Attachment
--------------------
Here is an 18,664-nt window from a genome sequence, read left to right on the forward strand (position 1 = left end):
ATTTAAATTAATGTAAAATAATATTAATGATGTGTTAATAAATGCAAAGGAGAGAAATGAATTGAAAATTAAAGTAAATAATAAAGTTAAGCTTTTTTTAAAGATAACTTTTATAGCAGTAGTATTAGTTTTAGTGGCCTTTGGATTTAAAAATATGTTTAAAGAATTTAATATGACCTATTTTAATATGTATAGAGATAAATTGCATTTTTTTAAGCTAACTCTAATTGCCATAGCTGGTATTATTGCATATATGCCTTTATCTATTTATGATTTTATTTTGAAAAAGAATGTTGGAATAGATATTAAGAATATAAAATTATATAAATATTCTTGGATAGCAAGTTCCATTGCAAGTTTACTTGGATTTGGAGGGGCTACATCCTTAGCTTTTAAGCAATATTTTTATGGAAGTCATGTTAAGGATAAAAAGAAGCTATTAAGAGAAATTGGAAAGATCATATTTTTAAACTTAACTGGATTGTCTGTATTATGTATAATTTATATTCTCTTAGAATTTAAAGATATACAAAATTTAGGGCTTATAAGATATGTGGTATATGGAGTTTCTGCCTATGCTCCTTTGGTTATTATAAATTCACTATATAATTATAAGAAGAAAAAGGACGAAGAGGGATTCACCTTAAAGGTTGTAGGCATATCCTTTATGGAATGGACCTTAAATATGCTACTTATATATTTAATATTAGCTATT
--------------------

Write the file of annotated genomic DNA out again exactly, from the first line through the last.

Here is an 18,664-nt window from a genome sequence, read left to right on the forward strand (position 1 = left end):
ATTTAAATTAATGTAAAATAATATTAATGATGTGTTAATAAATGCAAAGGAGAGAAATGAATTGAAAATTAAAGTAAATAATAAAGTTAAGCTTTTTTTAAAGATAACTTTTATAGCAGTAGTATTAGTTTTAGTGGCCTTTGGATTTAAAAATATGTTTAAAGAATTTAATATGACCTATTTTAATATGTATAGAGATAAATTGCATTTTTTTAAGCTAACTCTAATTGCCATAGCTGGTATTATTGCATATATGCCTTTATCTATTTATGATTTTATTTTGAAAAAGAATGTTGGAATAGATATTAAGAATATAAAATTATATAAATATTCTTGGATAGCAAGTTCCATTGCAAGTTTACTTGGATTTGGAGGGGCTACATCCTTAGCTTTTAAGCAATATTTTTATGGAAGTCATGTTAAGGATAAAAAGAAGCTATTAAGAGAAATTGGAAAGATCATATTTTTAAACTTAACTGGATTGTCTGTATTATGTATAATTTATATTCTCTTAGAATTTAAAGATATACAAAATTTAGGGCTTATAAGATATGTGGTATATGGAGTTTCTGCCTATGCTCCTTTGGTTATTATAAATTCACTATATAATTATAAGAAGAAAAAGGACGAAGAGGGATTCACCTTAAAGGTTGTAGGCATATCCTTTATGGAATGGACCTTAAATATGCTACTTATATATTTAATATTAGCTATT